David Iben put it well when he said, 'Volatility is not a risk we care about. What we care about is avoiding the permanent loss of capital.' So it might be obvious that you need to consider debt, when you think about how risky any given stock is, because too much debt can sink a company. Importantly, Enel Generación Chile S.A. (SNSE:ENELGXCH) does carry debt. But should shareholders be worried about its use of debt?
What Risk Does Debt Bring?
Generally speaking, debt only becomes a real problem when a company can't easily pay it off, either by raising capital or with its own cash flow. Part and parcel of capitalism is the process of 'creative destruction' where failed businesses are mercilessly liquidated by their bankers. However, a more frequent (but still costly) occurrence is where a company must issue shares at bargain-basement prices, permanently diluting shareholders, just to shore up its balance sheet. Of course, debt can be an important tool in businesses, particularly capital heavy businesses. The first step when considering a company's debt levels is to consider its cash and debt together.
What Is Enel Generación Chile's Debt?
The chart below, which you can click on for greater detail, shows that Enel Generación Chile had CL$864.2b in debt in September 2020; about the same as the year before. And it doesn't have much cash, so its net debt is about the same.
A Look At Enel Generación Chile's Liabilities
Zooming in on the latest balance sheet data, we can see that Enel Generación Chile had liabilities of CL$344.8b due within 12 months and liabilities of CL$1.10t due beyond that. Offsetting these obligations, it had cash of CL$5.53b as well as receivables valued at CL$284.9b due within 12 months. So it has liabilities totalling CL$1.16t more than its cash and near-term receivables, combined.
This deficit isn't so bad because Enel Generación Chile is worth CL$2.23t, and thus could probably raise enough capital to shore up its balance sheet, if the need arose. But we definitely want to keep our eyes open to indications that its debt is bringing too much risk.
We measure a company's debt load relative to its earnings power by looking at its net debt divided by its earnings before interest, tax, depreciation, and amortization (EBITDA) and by calculating how easily its earnings before interest and tax (EBIT) cover its interest expense (interest cover). This way, we consider both the absolute quantum of the debt, as well as the interest rates paid on it.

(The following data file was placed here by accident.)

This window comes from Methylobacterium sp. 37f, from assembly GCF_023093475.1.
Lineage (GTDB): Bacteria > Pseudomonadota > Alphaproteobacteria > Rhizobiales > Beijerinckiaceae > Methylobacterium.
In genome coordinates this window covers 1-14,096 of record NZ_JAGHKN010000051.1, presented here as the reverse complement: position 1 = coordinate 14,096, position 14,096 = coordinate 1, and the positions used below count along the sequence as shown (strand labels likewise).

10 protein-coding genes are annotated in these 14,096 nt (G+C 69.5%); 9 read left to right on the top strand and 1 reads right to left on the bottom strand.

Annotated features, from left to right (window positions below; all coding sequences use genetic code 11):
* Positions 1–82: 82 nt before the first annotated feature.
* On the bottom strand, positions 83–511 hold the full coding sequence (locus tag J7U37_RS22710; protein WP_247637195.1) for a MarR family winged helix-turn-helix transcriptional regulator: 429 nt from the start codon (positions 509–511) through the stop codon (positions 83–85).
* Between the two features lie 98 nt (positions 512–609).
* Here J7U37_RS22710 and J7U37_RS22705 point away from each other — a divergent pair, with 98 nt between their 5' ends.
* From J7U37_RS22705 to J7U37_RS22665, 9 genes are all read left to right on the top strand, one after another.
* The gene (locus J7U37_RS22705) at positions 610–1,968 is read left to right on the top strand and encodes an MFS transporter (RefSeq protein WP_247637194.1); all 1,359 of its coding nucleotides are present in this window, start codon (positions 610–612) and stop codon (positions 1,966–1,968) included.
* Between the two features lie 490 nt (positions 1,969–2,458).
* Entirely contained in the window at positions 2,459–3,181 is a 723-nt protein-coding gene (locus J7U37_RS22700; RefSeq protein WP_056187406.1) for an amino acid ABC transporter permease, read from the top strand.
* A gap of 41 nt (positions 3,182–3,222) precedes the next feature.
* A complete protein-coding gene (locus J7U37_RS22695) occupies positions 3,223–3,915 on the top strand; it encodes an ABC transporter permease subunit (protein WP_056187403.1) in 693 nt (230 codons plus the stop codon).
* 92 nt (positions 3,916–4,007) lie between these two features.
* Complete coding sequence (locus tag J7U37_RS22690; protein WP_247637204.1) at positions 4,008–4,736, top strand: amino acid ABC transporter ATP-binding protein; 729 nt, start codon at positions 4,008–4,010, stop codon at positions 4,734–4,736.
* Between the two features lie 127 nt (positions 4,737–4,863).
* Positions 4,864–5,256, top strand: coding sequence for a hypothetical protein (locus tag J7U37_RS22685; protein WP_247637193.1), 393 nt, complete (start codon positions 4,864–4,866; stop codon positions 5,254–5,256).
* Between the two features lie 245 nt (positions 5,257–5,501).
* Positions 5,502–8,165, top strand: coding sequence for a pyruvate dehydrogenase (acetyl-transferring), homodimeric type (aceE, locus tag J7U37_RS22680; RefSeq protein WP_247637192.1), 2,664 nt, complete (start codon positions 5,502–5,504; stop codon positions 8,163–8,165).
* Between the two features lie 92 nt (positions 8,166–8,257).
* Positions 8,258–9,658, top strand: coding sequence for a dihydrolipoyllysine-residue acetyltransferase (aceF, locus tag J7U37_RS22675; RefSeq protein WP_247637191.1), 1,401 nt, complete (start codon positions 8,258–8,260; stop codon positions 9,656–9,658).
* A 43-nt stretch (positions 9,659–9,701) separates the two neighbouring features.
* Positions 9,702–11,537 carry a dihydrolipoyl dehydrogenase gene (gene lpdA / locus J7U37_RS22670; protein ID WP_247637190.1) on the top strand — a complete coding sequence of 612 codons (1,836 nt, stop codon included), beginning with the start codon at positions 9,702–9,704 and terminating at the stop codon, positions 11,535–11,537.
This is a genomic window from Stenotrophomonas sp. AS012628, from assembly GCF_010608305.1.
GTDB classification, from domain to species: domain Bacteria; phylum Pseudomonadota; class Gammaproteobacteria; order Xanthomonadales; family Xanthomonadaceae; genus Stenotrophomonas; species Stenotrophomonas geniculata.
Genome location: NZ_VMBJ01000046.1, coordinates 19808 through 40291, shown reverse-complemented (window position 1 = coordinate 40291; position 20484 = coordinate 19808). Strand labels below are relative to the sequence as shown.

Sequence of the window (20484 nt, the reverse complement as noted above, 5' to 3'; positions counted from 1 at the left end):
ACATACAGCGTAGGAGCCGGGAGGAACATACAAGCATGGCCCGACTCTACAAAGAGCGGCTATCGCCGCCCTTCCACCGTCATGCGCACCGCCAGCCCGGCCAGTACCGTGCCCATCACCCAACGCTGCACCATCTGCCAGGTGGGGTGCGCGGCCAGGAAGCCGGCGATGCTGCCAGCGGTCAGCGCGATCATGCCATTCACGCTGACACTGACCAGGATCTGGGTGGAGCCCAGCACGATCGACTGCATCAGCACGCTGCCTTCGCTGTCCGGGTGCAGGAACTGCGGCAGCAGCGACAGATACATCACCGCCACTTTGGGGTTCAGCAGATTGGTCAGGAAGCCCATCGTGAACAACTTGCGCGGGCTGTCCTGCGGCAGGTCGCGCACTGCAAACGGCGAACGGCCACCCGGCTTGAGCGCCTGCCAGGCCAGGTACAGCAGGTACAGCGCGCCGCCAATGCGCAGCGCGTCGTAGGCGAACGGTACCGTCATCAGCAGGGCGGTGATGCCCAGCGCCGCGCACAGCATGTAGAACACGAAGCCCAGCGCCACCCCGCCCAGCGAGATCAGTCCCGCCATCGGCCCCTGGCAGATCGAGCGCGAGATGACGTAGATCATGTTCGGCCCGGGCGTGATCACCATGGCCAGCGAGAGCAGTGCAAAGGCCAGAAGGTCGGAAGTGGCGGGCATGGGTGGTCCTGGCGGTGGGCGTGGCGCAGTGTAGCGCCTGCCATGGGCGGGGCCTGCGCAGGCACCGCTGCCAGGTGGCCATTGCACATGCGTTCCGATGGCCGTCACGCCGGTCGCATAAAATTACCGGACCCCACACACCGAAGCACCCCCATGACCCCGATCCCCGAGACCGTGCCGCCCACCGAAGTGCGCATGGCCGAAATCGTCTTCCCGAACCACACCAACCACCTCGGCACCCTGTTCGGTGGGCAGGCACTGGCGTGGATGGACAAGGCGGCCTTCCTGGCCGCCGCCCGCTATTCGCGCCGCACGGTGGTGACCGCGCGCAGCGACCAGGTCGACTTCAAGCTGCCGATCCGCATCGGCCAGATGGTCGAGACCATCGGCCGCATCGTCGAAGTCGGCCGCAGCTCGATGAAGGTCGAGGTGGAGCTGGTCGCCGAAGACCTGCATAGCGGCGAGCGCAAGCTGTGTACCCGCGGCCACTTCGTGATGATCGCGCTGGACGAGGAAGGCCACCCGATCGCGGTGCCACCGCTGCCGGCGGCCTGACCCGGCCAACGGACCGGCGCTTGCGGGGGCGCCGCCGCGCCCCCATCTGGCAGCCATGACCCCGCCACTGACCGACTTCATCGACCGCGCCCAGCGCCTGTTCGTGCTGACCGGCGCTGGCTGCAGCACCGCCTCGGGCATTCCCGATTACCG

We'd say that Enel Generación Chile's moderate net debt to EBITDA ratio ( being 1.7), indicates prudence when it comes to debt. And its strong interest cover of 11.0 times, makes us even more comfortable. The bad news is that Enel Generación Chile saw its EBIT decline by 20% over the last year. If that sort of decline is not arrested, then the managing its debt will be harder than selling broccoli flavoured ice-cream for a premium. When analysing debt levels, the balance sheet is the obvious place to start. But ultimately the future profitability of the business will decide if Enel Generación Chile can strengthen its balance sheet over time. So if you're focused on the future you can check out this free report showing analyst profit forecasts.
Finally, a business needs free cash flow to pay off debt; accounting profits just don't cut it. So it's worth checking how much of that EBIT is backed by free cash flow. Over the most recent three years, Enel Generación Chile recorded free cash flow worth 64% of its EBIT, which is around normal, given free cash flow excludes interest and tax. This cold hard cash means it can reduce its debt when it wants to.
Enel Generación Chile's EBIT growth rate was a real negative on this analysis, although the other factors we considered cast it in a significantly better light. In particular, its interest cover was re-invigorating. We think that Enel Generación Chile's debt does make it a bit risky, after considering the aforementioned data points together. That's not necessarily a bad thing, since leverage can boost returns on equity, but it is something to be aware of. When analysing debt levels, the balance sheet is the obvious place to start. However, not all investment risk resides within the balance sheet - far from it. Case in point: We've spotted 2 warning signs for Enel Generación Chile you should be aware of, and 1 of them doesn't sit too well with us.
When all is said and done, sometimes its easier to focus on companies that don't even need debt. Readers can access a list of growth stocks with zero net debt 100% free, right now.
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